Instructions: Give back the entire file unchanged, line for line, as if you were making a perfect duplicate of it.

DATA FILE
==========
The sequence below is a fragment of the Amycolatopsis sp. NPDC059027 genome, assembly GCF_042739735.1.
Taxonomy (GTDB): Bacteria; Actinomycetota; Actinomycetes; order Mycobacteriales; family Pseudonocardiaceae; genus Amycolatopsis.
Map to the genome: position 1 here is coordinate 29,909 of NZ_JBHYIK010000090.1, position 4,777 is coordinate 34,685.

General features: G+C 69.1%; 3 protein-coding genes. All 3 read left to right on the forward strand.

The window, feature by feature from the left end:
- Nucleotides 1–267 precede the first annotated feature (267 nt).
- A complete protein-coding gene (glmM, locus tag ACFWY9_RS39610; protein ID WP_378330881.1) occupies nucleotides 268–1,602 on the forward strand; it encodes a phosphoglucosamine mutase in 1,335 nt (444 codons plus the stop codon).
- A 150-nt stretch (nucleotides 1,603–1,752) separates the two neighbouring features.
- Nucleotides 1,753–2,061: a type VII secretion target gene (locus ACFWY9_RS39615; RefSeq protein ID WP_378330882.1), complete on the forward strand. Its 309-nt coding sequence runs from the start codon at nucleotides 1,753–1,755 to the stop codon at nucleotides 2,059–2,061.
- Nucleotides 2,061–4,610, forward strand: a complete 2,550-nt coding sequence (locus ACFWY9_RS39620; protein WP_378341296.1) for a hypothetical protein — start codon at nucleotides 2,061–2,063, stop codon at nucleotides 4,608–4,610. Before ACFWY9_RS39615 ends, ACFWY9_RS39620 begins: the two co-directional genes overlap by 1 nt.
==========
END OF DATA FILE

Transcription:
The sequence below is a fragment of the Amycolatopsis sp. NPDC059027 genome, assembly GCF_042739735.1.
Taxonomy (GTDB): Bacteria; Actinomycetota; Actinomycetes; order Mycobacteriales; family Pseudonocardiaceae; genus Amycolatopsis.
Map to the genome: position 1 here is coordinate 29,909 of NZ_JBHYIK010000090.1, position 4,777 is coordinate 34,685.

General features: G+C 69.1%; 3 protein-coding genes. All 3 read left to right on the forward strand.

The window, feature by feature from the left end:
- Nucleotides 1–267 precede the first annotated feature (267 nt).
- A complete protein-coding gene (glmM, locus tag ACFWY9_RS39610; protein ID WP_378330881.1) occupies nucleotides 268–1,602 on the forward strand; it encodes a phosphoglucosamine mutase in 1,335 nt (444 codons plus the stop codon).
- A 150-nt stretch (nucleotides 1,603–1,752) separates the two neighbouring features.
- Nucleotides 1,753–2,061: a type VII secretion target gene (locus ACFWY9_RS39615; RefSeq protein ID WP_378330882.1), complete on the forward strand. Its 309-nt coding sequence runs from the start codon at nucleotides 1,753–1,755 to the stop codon at nucleotides 2,059–2,061.
- Nucleotides 2,061–4,610, forward strand: a complete 2,550-nt coding sequence (locus ACFWY9_RS39620; protein WP_378341296.1) for a hypothetical protein — start codon at nucleotides 2,061–2,063, stop codon at nucleotides 4,608–4,610. Before ACFWY9_RS39615 ends, ACFWY9_RS39620 begins: the two co-directional genes overlap by 1 nt.